Why did James agree to less money when he just came off a season in which he was named to the All-NBA third team and made the All-Star Game for the 20th straight campaign?

“Because we are in a relationship, and anybody knows relationships, [knows that] it’s all about committing,” he told ESPN. “It’s also about doing things to help both sides. So, we’ve been in a working relationship going on seven years … so that’s what it’s about.”

James’ agent, Rich Paul of Klutch Sports, told ESPN that his client was willing to take even less money in order to open up the $12.9 midlevel exception for the Lakers to use to try to sign an “impact player.” The players who fit that bill included Klay Thompson, James Harden, Jonas Valanciunas and DeMar DeRozan, sources told ESPN.

L.A. was unable to land any of them.

“It takes two to tango,” James told ESPN of the Lakers’ failed attempts. “I think our front office, our coaching staff, they tried to do the job that they wanted to do or tried to get guys to come, and it didn’t happen. And that’s OK. That’s part of the business. I’ve been in this business long enough to know that sometimes it happens, sometimes it don’t.

“So, we don’t sit here and lie about or cry about it. We move on. And Klay’s a great player. Obviously, DeMar’s a great player. Valanciunas was one of those guys who ended up going to Washington, was someone that was in talks with us, but we move on to see how we continue to get better.”

“I’m looking forward to this fall when I get back out there,” he said.

The roster James will join looks mostly the same as it did when it lost to the Denver Nuggets in five games during the first round of the playoffs in late April. Yet, he said he still believes he can win another title before his tenure in L.A. is finished.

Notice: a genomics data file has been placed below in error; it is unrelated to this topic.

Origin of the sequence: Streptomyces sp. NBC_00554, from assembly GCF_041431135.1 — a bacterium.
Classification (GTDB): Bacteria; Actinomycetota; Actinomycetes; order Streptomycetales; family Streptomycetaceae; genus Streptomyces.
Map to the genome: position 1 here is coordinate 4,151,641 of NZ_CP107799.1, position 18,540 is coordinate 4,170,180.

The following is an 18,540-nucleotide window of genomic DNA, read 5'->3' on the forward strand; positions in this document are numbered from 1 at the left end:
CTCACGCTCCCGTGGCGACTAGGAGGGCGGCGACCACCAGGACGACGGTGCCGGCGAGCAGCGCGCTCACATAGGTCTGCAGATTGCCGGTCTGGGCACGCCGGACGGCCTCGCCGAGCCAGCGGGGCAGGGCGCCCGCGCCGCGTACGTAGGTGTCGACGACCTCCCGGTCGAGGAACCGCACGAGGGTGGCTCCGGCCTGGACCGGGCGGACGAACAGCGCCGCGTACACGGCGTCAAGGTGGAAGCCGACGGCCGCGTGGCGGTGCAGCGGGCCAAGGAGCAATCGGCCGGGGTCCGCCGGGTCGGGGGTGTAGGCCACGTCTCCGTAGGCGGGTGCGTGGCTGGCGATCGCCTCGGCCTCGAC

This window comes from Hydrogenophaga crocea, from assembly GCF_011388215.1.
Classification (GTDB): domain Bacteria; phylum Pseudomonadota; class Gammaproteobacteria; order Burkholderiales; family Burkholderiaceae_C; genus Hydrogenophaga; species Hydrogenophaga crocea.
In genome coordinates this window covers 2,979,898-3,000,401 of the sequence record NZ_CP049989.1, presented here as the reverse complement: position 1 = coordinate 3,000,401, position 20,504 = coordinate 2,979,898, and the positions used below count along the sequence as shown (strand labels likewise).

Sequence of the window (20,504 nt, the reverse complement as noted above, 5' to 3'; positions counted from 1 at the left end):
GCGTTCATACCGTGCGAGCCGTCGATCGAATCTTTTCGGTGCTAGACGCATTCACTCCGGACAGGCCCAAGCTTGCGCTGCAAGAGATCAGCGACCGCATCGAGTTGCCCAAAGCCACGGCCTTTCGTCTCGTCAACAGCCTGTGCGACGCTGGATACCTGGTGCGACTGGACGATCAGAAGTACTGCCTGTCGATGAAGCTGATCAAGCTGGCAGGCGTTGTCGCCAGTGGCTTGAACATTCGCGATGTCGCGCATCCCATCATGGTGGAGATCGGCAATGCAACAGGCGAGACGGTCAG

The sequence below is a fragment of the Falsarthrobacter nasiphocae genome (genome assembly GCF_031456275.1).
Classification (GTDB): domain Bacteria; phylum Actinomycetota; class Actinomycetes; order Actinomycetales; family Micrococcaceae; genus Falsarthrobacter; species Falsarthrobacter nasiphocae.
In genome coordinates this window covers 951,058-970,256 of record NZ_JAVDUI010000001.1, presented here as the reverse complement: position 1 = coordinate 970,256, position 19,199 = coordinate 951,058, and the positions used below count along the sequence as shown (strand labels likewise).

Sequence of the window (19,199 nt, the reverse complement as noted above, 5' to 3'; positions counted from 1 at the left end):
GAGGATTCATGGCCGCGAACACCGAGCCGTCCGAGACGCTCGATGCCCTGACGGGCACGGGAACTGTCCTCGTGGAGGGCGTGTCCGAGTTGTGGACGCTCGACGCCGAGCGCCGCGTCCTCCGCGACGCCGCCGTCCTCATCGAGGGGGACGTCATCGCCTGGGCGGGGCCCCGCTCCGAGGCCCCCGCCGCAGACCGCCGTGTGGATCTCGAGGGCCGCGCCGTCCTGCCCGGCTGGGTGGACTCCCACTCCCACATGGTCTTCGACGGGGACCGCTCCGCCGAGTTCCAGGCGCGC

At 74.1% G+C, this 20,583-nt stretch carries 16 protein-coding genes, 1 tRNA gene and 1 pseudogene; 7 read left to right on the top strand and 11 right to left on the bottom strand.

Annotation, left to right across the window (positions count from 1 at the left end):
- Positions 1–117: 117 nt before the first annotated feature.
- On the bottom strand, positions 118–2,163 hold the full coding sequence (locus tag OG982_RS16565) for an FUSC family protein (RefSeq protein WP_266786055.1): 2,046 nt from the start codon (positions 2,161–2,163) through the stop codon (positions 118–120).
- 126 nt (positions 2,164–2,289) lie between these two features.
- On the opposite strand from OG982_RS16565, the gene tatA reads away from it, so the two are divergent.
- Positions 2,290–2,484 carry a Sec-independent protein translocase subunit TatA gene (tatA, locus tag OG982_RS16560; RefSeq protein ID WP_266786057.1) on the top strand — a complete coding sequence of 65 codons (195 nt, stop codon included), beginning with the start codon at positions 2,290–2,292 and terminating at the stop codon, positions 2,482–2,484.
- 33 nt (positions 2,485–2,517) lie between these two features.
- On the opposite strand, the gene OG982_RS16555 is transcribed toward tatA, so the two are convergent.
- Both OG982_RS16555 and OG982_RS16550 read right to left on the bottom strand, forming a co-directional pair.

“Of course,” James told ESPN when asked about the possibility of the Lakers contending again while he is still with the franchise. “Because we’ve done it before. We’ve done it before, and we still have two guys who commit every single day with myself and AD [Anthony Davis]. We commit to excellence and commit to win. And we feel like any situation, any given year, we can put ourselves in a position to be able to succeed. And we’re not that far off.

“We were one year removed from the Western Conference finals. Obviously, this year it didn’t go as well this past year. Didn’t go as well as we would like, but we’re not that far off.”

“And there’s so many teams in the league,” he said, “but we don’t see that we are that far off in the West.”

The question remains just how far off retirement is for James, who will turn 40 in December. If he plays out the contract he just signed, he will have served 23 seasons in the league — beating Vince Carter’s all-time record of 22.

“I mean, it could be [the last contract I will ever sign],” James told ESPN. “I’d never sit up here and say, ‘Oh, maybe not.’ Yeah, it could be. Easily. But we’ll see what happens.”